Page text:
When Judge George G. Barnard, once the wrathful nemesis of Erie, learned of Boss Tweed’s growing partiality for Jim Fisk and Jay Gould, his hard feelings toward the duo softened like a warmed lump of wax.  Meeting them socially through Tweed, he found them both to be perfectly delightful fellows, and discovered that he shared specifically with Fisk (Gould being a hearth-clinging family man) the delights of good liquor, fine cigars, and the teasingly shapely legs of a cancan.  Thereafter his glistening black locks, ruffled shirtfront, and diamond sleeve buttons were seen increasingly at Josie’s, where he dropped in for poker and champagne.  Fisk and Barnard relished in each other a heroic risk taker immune to the buzz of fools. 

            This new friendship showered benefits on all.  When Erie stockholders, outraged by the company’s dubious financing and perennial lack of a dividend, leagued together to enjoin Fisk and Gould and oust them from control, the duo obtained from their favorite magistrate (now a recipient of Erie stock) an injunction enjoining the enjoiners that left the two directors with their railroad snug as rats in cheese.  Thereafter Fisk sent Barnard two stuffed owls symbolic of his double wisdom, and the judge’s name was blazoned on an Erie locomotive in gold.

            Jim Fisk decided that the state of theater in Gotham required his personal attention.  No sooner installed in the Opera House, he leased two other theaters as well, hired directors and performers, and overnight became the biggest theatrical producer in the city.  Having a go at Shakespeare one month and at farce or opera the next, he piled failure upon failure until he found a winning formula at last: The Twelve Temptations, a splashy musical with a real waterfall, Spanish dancers, an Egyptian ballet, and  one hundred tantalizing females kicking high in a cancan that at once became the talk of the town.  He advertised like crazy; multitudes flocked.  

Received Nightly with Wild Enthusiasm
-- The Mystery Still Unsolved
-- The Most Novel of Novelties
The Wonder of Wonders
Contains Nothing Objectionable

            Flaunting his shirtfront diamond, producer Fisk posted himself in the lobby before curtain time to fling a jovial greeting at Boss Tweed, Judge Barnard, dapper Mayor Oakey Hall, and lesser luminaries and friends.  During intermissions he hopped from box to box or mixed with tipplers at the bar, giving of his abundant good cheer to all.  At the Opera House Miss Mansfield had a box of her own just above his, though as a sop to propriety he forbore to visit it, being well aware that select members of the audience were craning their necks to glimpse the lady in question and whoever cared to be seen in her company.  At the final curtain he took a bow with the cast. 

            So taken was impresario Fisk with Offenbach, that he sent the respected Austrian-born director Max Maretzek to Paris to lure the master of light opera to New York.  Maretzek returned not with Offenbach, who declined, but with a bevy of renowned female performers to spice up the Opera House offerings.  From then on manager Fisk was often seen driving in the Park with such stunning beauties as Mlle Irma and Céline Montaland, if not a whole troop of dancers.  Rumors soon circulated of naughty doings in the wings of the Opera House, then tales of nightly orgies in his frescoed office, with Fisk cavorting among half-naked dancers amid a catered spread of caviar and champagne.  How Prince Erie could find time for such escapades and still manage or mismanage a railroad, and keep Miss Mansfield reasonably content, no one quite explained.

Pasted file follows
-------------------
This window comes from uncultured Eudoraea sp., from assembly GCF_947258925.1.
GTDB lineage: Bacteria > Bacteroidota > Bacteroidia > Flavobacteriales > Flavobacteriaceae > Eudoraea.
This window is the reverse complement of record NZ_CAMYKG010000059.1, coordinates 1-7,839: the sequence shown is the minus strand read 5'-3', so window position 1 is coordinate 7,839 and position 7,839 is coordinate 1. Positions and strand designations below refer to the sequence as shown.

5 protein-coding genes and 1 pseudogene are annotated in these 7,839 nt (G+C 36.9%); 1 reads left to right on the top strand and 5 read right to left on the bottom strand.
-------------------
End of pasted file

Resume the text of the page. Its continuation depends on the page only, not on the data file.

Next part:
A scourge of old-fogey ideas, impresario Fisk barged into rehearsals to critique the scenery, calm a prima donna’s tantrum, joke with stagehands, wink at a soubrette, and offer the director some pointers based on his own vast theatrical experience (one season as a circus roustabout handling hyenas and kangaroos in his teens).  Directors resented these intrusions; stagehands and performers relished them.  Once, hearing that Max Maretzek, against his expressed wishes, had agreed to conduct a concert at a rival theater, Fisk burst into a rehearsal in a rage, assailing the director with a barrage of insults.  Maretzek was known for his violent personality, dictatorial and intransigent.  Incensed, he strode down from the podium and aimed a punch at Fisk’s nose.  Fisk parried, and the two grappled and fell to the floor in a tussle, Fisk’s bulky torso ending up on top, while divas and dancers screamed.  Stagehands broke it up; the two combatants retired in high dither, Fisk with a torn shirtfront, and Maretzek with a darkened eye.  The director, threatening a lawsuit, quit.